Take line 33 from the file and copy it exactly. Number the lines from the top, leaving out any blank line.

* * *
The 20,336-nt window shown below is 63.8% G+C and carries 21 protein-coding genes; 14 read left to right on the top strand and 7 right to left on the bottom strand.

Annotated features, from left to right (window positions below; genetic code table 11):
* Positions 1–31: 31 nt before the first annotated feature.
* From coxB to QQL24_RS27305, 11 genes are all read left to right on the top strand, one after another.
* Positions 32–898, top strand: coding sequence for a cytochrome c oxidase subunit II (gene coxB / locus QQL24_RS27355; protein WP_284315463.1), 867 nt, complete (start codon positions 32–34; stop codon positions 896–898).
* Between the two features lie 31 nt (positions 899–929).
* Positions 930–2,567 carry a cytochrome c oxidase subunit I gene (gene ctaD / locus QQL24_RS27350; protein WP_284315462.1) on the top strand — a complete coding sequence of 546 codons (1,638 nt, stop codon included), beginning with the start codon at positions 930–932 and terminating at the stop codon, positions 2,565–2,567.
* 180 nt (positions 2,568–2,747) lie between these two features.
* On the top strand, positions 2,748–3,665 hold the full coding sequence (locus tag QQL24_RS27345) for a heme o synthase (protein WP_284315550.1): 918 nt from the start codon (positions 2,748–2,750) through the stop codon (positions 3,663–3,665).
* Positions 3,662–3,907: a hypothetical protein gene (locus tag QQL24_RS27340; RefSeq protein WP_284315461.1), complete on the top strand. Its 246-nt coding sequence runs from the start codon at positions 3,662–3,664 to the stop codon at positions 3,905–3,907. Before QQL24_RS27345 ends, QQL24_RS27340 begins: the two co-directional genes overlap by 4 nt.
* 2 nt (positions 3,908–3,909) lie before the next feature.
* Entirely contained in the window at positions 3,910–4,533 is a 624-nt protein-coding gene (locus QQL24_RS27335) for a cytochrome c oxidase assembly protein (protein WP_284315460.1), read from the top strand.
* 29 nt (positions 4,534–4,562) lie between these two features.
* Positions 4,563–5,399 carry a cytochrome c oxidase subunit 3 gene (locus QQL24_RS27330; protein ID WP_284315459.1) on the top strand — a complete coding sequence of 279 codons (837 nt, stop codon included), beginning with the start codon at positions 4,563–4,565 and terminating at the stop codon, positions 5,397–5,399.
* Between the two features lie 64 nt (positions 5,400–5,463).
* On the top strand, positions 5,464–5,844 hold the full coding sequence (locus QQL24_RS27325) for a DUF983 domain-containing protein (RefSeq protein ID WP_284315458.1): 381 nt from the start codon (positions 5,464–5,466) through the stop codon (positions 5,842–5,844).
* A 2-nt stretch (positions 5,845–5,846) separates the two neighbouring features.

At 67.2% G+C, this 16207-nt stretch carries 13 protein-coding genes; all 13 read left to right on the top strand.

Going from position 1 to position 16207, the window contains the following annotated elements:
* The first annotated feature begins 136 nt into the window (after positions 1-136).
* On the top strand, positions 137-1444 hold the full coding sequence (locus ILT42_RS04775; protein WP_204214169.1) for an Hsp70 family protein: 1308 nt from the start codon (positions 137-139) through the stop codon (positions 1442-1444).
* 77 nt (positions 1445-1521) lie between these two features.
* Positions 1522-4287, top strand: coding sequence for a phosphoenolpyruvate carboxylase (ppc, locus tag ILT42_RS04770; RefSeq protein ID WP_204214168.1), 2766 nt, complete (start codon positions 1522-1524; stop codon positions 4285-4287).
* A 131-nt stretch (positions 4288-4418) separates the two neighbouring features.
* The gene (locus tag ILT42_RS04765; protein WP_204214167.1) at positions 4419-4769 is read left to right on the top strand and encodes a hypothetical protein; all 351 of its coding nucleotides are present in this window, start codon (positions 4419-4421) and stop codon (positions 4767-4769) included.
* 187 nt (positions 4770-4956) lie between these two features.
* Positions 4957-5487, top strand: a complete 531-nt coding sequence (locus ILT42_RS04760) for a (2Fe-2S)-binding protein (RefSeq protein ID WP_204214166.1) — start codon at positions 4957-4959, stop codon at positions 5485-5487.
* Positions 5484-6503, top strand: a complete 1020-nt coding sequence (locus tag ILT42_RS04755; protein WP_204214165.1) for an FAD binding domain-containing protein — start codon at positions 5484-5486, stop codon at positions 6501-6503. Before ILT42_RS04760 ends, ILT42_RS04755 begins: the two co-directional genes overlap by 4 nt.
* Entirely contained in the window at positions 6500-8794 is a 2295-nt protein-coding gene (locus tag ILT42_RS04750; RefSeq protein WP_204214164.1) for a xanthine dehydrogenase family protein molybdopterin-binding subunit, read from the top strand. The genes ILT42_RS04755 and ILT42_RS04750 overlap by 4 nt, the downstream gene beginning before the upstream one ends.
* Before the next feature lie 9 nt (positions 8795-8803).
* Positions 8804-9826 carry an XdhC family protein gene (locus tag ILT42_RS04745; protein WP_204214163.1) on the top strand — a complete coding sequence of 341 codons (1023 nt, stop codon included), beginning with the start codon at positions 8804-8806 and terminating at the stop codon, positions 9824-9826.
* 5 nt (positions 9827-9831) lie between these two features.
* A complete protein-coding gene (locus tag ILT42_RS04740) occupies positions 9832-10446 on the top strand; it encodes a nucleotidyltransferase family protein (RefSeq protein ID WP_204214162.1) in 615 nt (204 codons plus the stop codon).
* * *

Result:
* A complete protein-coding gene (locus tag ILT42_RS04740) occupies positions 9832-10446 on the top strand; it encodes a nucleotidyltransferase family protein (RefSeq protein ID WP_204214162.1) in 615 nt (204 codons plus the stop codon).